I’ve been thinking more about the post I wrote last week about Daniel Kirk‘s new book, Jesus Have I Loved, but Paul?: A Narrative Approach to the Problem of Pauline Christianity.
Daniel takes a generous but conservative posture toward homosexual behavior in chapter nine of his book, the chapter that I was asked to review. He gets there by doing three things:
- He basically discounts the passages from the Hebrew Scripture that relate to homosexuality. Because the Christian church doesn’t consider other Old Testament prohibitions binding on us today, it’s unreasonable to take the sexual prohibitions at face value. I agree.
- He argues that the silence of Jesus is meaningful. More on this below.
- He argues that the Pauline mentions of homosexuality in Romans 1 and 1 Corinthians 6 develop a normative, Christian sexuality — which is heterosexuality. I expressed my disagreement with him in this regard last week.
Kirk goes on to argue that Jesus’ silence on this matter does just the opposite: Jesus silence on the issue of homosexual behavior is, in effect, an implicit endorsement of the Jewish teaching of his day; namely, that homosexual behavior is a sin. In other words, if Jesus had wanted to overturn the teaching if his day, he would have spoken out against it, as he did with several other behaviors.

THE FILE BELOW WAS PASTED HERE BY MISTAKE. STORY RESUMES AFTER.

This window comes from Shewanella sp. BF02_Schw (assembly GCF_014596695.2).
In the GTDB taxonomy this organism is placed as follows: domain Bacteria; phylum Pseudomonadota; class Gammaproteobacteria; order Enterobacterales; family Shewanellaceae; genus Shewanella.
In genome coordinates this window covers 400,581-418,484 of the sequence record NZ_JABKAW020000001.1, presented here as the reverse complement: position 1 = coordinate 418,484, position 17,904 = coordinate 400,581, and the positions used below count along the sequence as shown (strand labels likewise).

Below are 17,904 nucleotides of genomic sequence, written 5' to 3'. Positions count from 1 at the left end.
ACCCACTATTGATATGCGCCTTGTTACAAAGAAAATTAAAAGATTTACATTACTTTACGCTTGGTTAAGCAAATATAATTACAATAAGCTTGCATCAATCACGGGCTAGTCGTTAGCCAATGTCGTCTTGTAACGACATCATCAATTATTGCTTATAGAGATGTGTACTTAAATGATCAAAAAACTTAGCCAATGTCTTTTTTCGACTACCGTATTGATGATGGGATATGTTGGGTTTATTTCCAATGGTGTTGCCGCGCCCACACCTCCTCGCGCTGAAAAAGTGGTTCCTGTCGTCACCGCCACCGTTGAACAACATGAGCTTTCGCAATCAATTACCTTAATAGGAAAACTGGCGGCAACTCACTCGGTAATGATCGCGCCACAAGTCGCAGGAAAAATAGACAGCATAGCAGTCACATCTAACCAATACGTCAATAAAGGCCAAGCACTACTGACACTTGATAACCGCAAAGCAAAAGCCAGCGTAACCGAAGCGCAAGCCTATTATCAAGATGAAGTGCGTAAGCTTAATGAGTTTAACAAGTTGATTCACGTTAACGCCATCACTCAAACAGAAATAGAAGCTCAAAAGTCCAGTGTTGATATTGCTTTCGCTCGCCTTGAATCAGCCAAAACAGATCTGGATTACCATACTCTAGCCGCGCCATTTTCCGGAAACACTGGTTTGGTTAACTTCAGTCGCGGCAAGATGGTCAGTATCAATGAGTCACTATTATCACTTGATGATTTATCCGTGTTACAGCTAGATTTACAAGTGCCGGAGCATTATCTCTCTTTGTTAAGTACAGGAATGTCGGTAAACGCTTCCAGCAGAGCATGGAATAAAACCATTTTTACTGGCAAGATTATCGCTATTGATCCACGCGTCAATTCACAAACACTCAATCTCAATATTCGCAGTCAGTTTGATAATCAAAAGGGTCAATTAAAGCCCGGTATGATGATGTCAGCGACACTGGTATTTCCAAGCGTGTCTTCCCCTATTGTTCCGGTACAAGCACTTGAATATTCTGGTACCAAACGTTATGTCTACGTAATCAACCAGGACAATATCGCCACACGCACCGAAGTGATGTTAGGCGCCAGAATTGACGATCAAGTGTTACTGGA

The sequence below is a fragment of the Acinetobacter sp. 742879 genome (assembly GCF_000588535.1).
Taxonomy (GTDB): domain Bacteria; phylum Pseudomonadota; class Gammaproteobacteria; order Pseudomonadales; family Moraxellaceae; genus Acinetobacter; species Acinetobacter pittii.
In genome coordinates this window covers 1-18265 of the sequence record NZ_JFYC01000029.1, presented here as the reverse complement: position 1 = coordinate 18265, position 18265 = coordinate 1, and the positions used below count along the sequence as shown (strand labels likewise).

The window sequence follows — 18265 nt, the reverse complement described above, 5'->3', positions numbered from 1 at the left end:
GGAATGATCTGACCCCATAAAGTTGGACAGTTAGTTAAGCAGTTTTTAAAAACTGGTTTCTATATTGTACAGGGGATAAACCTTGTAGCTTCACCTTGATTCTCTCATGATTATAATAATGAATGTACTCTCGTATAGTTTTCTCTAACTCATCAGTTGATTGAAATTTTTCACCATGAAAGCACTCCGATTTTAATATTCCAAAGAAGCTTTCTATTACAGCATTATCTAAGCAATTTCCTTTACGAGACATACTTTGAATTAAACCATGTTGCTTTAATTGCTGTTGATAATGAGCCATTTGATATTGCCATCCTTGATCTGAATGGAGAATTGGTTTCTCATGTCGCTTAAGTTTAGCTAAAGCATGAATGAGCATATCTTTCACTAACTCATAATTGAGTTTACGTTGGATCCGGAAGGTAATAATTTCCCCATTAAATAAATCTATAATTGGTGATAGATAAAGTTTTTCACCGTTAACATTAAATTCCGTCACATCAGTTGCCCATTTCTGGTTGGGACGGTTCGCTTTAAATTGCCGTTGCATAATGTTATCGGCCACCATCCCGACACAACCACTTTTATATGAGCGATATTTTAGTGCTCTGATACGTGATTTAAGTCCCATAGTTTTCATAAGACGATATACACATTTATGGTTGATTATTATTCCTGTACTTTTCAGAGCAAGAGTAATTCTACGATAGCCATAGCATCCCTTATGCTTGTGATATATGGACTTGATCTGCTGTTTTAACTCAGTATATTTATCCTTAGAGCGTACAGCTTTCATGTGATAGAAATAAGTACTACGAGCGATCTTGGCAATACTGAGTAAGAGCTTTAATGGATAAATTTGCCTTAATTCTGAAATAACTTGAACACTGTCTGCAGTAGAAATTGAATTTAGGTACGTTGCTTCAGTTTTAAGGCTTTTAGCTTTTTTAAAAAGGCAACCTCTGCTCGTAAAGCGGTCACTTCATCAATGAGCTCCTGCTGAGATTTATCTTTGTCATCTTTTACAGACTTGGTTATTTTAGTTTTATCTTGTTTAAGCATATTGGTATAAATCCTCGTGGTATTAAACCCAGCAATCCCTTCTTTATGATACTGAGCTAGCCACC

But here’s the rub: apply that logic to any number of other moral or ethical issues, and I’ll bet that Kirk and his fellow evangelical biblical scholars don’t agree. For instance, Jesus was silent about:
- The death penalty
- Corporal punishment
I could go on. Does that mean that we should argue that Jesus was implicitly endorsing each of these? Of course not.
You just cannot argue, one way or the other, from Jesus’ silence. Which leaves us, according to Kirk’s thinking, with two passages from Paul that are keeping practicing gays out of the church. And, if you ask me, that’s not enough biblical weight to disqualify millions of people from leadership in the church.